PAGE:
Surprised by her comment, Edmund replied, "Not at all, I'm friendly towards my dog."

"Oh - what is she?"

"Bobo? She's a Basset Hound."

Luna's laughter tinkled through the trees. "Bobo? A Basset Hound? I expected a Wolfhound called Nightslasher."

Now she did see his smile. It was rather sheepish but at least it was a smile.

"Here's another friend of mine," said Luna, indicating a broad, low tree stump. She sat down on it to wait and Edmund sat beside her.

The breeze was in the wrong direction; only one Thestral came to the feast. It stayed partly-hidden behind a large bush for a while but its white, shining eyes were unmistakable and its great black leathery wings remained lifted, ready for flight. Eventually it folded them and crept from cover, timidly sniffing at the nearest hunk of beef before seizing and eating it. Luna watched it curve around, keeping its distance from the one human it did not know or trust. It cautiously ate two more pieces of the scattered meat before silently wandering off and disappearing among the trees. The cold air did not seem to trouble it despite its lack of fat and flesh, Luna noted.

They talked for another half an hour until they felt the chill themselves. Edmund cast a warming charm to blanket them. Eventually, Luna decided no other Thestrals were likely to come that day and rose to walk back.

"I have one other friend - but she's very shy of strangers..." She smiled serenely at Edmund and he nodded.

"Of course. I'll wait at the edge of the trees. Think she'll come then?"

"Oh, I'm sure she will."

"Good, then it won't be a complete waste." He wandered off out of the Forest and Luna stared at him curiously until he was lost to her sight.

Audrey flew down immediately so Luna scrambled to recover the message she bore. She read it with a mixture of delight and anguish, ruffled Audrey's soft, downy feathers for a while then bade her goodbye.

—oOo—

Neville showed Hannah and Ernie how to enter Emmy and Gylda's safe room. Ginny thought it amusing that the window now displayed a clear night sky with crescent moon - even though more snow clouds were threatening out in the real world. It seemed motherly of the Room to protect its occupants from the harsh realities beyond its magical perimeters.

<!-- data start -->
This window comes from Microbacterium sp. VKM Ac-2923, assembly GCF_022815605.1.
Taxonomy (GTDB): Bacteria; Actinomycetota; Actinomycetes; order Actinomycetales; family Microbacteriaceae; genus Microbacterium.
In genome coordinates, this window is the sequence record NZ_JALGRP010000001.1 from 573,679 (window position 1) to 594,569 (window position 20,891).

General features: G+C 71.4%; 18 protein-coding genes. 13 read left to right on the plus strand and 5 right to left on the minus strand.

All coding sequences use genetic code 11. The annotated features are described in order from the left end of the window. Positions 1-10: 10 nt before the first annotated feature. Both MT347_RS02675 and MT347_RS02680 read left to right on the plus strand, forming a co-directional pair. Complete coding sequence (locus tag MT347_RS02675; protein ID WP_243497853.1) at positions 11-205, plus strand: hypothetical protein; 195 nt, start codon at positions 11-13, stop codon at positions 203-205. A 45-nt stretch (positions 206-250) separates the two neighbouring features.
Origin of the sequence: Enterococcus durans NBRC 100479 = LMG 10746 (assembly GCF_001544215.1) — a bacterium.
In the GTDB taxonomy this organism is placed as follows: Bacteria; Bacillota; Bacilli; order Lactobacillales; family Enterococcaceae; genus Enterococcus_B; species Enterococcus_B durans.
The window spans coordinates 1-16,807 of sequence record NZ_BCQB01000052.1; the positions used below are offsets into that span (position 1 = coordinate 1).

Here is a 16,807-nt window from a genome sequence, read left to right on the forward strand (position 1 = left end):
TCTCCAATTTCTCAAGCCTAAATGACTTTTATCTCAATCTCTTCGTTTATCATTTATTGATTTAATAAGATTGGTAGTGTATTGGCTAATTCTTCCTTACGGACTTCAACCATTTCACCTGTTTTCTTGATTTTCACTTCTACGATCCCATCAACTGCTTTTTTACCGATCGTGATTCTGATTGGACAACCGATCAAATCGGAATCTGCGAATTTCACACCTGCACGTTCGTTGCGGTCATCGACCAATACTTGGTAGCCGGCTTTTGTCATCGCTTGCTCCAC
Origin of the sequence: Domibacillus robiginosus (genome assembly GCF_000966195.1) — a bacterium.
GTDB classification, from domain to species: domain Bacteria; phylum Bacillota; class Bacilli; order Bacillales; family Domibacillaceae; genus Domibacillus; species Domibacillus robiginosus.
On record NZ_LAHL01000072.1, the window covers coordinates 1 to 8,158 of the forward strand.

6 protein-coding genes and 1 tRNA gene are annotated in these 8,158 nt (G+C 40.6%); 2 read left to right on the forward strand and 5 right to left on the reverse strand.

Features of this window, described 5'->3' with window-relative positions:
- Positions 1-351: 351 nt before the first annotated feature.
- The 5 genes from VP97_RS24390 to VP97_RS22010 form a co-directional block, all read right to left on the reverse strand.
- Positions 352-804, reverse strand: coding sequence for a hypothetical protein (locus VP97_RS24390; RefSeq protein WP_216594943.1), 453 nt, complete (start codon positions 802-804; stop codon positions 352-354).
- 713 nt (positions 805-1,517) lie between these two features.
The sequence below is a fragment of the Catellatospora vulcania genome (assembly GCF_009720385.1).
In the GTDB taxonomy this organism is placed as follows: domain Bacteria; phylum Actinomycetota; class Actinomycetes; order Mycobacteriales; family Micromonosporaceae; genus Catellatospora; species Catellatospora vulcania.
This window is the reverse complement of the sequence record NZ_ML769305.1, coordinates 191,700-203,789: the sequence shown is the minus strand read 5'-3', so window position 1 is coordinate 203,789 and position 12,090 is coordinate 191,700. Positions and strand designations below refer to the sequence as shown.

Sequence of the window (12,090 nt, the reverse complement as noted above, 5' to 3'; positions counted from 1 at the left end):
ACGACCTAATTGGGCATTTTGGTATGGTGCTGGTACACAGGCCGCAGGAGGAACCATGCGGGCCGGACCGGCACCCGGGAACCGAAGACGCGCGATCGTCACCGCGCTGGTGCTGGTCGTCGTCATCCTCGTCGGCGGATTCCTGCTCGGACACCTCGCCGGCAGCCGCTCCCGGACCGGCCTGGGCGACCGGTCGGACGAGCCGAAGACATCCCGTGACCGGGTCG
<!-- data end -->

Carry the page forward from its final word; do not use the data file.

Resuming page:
The older students, perhaps driven by a need to atone, had pooled together a few goodies and these puzzle books, trinkets, and confectionery, as well as regular food, sandwiches, buns, and pumpkin juice, were pulled slowly out of the voluminous Trunkate one by one - as if Ernie was Father Christmas handing out gifts.

Ernie checked again the child-safe label on the inside of his bag before inviting Emmy to try stepping into it.

"Yes! Plenty of room!" cried Neville. "Try bringing your knees up, Emmy then your head should just about be low enough."

Ginny could see a frown beginning to appear on Gylda's pudgy face. Yet no matter how many times he tried, whenever Ernie swung the bag onto his shoulder with Emmy crouched inside, it remained full-sized; unwilling or unable to shrink with a living creature within it.

Neville stopped him eventually. "Thanks for trying anyway, Ern."

They stayed with the younger children for a while after that though the atmosphere was flatter than Ernie's bag, shrunken or not. Only Gylda seemed pleased with the outcome. Perhaps she had dreaded being left in the room alone.

—oOo—

Because some of the D.A. members had visited Hogsmeade during that Sunday, it was not until evening that a full meeting was called. Both Luna and Neville were present at the same gathering for the first time since before Halloween. Edmund Trevett was still quarantined and not yet allowed at meetings with other members so Padma and Michael had escorted Luna.

"We need our best minds on this," said Neville, looking round at the rather unpromising expressions on everyone's face after he had explained. "We need ideas; I don't care how outrageous they are, anything is up for consideration. How do we get these youngsters away to safety - out of Hogwarts and to Rosmerta's?"